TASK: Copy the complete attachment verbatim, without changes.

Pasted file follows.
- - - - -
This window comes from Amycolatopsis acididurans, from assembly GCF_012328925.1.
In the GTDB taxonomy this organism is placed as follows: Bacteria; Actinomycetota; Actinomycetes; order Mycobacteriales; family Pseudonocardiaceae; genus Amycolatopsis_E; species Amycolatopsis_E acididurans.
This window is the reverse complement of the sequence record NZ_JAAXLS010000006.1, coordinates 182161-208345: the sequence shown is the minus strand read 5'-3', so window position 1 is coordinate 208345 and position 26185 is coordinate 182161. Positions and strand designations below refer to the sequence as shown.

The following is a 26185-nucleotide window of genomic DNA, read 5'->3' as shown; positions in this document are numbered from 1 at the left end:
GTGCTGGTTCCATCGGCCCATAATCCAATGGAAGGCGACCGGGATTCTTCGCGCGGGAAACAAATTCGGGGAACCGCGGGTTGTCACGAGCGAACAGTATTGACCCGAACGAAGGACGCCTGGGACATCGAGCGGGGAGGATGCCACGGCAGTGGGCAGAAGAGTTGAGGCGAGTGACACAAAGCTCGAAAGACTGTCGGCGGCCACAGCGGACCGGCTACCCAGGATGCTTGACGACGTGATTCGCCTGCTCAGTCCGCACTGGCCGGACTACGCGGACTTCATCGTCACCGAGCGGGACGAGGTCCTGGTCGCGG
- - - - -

This window comes from Amycolatopsis acididurans, from assembly GCF_012328925.1.
In the GTDB taxonomy this organism is placed as follows: Bacteria; Actinomycetota; Actinomycetes; order Mycobacteriales; family Pseudonocardiaceae; genus Amycolatopsis_E; species Amycolatopsis_E acididurans.
This window is the reverse complement of the sequence record NZ_JAAXLS010000006.1, coordinates 182161-208345: the sequence shown is the minus strand read 5'-3', so window position 1 is coordinate 208345 and position 26185 is coordinate 182161. Positions and strand designations below refer to the sequence as shown.

The following is a 26185-nucleotide window of genomic DNA, read 5'->3' as shown; positions in this document are numbered from 1 at the left end:
GTGCTGGTTCCATCGGCCCATAATCCAATGGAAGGCGACCGGGATTCTTCGCGCGGGAAACAAATTCGGGGAACCGCGGGTTGTCACGAGCGAACAGTATTGACCCGAACGAAGGACGCCTGGGACATCGAGCGGGGAGGATGCCACGGCAGTGGGCAGAAGAGTTGAGGCGAGTGACACAAAGCTCGAAAGACTGTCGGCGGCCACAGCGGACCGGCTACCCAGGATGCTTGACGACGTGATTCGCCTGCTCAGTCCGCACTGGCCGGACTACGCGGACTTCATCGTCACCGAGCGGGACGAGGTCCTGGTCGCGG